Friday, September 28, 2012

Settle Down, Girl

Monday is another PET Scan day. I’ve been on a schedule of one every three months. That means that once every 90 days I have a particularly rough week of worry, worry, worry leading up to the test. I’ve written about this many times before, but scanxiety is crushing and warrants some attention.

I try to get better at handling it, I really do, but the worry surrounding the unknown has a way of taking over. Remember getting nervous about a big math test in elementary school or a presentation you had to make to your classmates about Mesopotamia in eighth grade social studies? Well, take those stomach butterflies and instead imagine a sanctuary of them flitting around in your belly not because you’re worried about your grades, or if you’ll pee yourself in front of the class, but instead worry over whether the killer inside of you is on the loose – again.

I just want to know the results so we can have that data to make the most informed decision about next steps. I hate not knowing. I hate that the PET Scan results are so finicky. I hate the crazy thoughts that creep into my head: “It’s spread to your brain … it’s pressing on your lungs … it morphed into a deadly new strain we’ve never seen before … your left ear lobe will fall off.” They’re silly and unfounded, but happen nonetheless. They come mostly in the form of nightmares, though sometimes derail my thoughts during the day pushing me to tears or to a ball on the couch not wanting to talk to anyone or do anything. Luckily, I’ve been busy living life, so I haven’t conceded to the beckoning couch (unless it’s happily snuggled with Craig and Sammy watching Honey Boo Boo Child shake her belly fat).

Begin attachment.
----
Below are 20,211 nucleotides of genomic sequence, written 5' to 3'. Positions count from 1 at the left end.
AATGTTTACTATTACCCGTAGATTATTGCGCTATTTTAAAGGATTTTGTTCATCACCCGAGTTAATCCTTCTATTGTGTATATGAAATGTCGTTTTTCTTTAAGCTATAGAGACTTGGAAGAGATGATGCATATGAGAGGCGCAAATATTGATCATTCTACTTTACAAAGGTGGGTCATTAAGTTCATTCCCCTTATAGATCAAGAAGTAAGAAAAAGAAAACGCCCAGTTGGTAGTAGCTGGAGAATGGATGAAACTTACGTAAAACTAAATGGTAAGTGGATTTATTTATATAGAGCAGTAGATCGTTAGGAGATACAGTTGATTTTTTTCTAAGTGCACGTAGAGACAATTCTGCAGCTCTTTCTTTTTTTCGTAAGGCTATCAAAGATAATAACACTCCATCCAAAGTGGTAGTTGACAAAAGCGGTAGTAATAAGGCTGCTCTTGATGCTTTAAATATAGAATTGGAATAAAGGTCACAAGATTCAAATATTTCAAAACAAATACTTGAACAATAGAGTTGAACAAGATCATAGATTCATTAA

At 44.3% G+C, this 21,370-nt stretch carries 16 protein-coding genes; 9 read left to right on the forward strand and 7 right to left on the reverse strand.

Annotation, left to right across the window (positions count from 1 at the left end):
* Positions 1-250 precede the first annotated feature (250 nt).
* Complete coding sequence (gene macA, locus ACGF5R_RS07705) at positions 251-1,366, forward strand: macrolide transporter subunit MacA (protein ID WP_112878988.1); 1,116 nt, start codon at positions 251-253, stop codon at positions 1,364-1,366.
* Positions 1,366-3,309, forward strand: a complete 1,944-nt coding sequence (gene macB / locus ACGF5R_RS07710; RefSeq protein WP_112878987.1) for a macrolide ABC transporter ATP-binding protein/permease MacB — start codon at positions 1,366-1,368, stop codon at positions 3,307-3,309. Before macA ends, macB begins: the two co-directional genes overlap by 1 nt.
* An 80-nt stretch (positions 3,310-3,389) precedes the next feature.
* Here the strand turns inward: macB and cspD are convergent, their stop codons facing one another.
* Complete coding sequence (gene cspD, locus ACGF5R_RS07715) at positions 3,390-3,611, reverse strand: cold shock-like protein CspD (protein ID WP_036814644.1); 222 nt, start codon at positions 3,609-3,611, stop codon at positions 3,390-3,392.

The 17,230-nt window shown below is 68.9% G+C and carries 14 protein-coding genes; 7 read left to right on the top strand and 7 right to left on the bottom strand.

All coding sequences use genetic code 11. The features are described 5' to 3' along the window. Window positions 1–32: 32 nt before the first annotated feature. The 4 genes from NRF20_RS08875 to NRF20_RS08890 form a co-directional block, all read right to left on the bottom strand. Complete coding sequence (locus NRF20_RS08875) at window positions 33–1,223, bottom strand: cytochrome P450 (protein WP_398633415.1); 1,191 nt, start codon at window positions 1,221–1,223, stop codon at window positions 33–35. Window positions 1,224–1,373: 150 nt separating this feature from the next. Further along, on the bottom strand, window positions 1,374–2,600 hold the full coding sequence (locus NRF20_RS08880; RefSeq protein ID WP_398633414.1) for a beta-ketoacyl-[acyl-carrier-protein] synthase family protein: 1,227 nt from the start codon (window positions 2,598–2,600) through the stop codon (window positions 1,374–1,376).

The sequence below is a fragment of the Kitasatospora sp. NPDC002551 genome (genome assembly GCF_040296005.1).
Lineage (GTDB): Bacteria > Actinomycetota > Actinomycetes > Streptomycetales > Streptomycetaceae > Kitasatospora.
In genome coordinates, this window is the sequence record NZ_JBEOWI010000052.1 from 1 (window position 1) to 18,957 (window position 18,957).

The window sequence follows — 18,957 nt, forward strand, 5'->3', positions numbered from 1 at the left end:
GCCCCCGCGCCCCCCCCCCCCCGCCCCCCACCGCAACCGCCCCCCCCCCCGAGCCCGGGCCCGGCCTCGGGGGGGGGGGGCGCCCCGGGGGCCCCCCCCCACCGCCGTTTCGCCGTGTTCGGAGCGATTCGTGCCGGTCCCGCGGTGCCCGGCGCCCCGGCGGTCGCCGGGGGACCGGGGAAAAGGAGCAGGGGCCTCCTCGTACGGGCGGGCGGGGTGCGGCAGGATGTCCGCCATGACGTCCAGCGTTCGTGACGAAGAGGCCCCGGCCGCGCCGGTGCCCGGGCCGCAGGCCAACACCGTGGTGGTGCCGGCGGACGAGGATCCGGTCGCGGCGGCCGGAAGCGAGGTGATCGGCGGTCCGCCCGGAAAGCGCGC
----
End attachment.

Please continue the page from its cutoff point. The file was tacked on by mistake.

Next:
As they say, patience is a virtue, but does the virtuosity have a cap? Having to be patient in life-or-death situations like this for more than three years now is getting a little old. F patience. The real virtue is that I have the opportunity to get this test done. I am still here to be able to lie once again in that whirring tube. To have my patience tried in the meantime just comes with the territory. I need to remind myself how grateful I am to be here and to have the technology at my fingertips to most accurately assess the state of my disease. Not everyone is so fortunate.

I’m trying to stop hypothesizing because it does me no good. I’m a very forward thinker, I’m an idealist, but also logical, and I like to string things together to solve a problem or make a prediction. Most of the time this serves me well in figuring out complex scenarios (especially medical ones), but sometimes my tendency to do this is what drives me to insanity. I need to just let it go and let it be. Whatever, man (said in stoner voice). I work on that one all day, every day.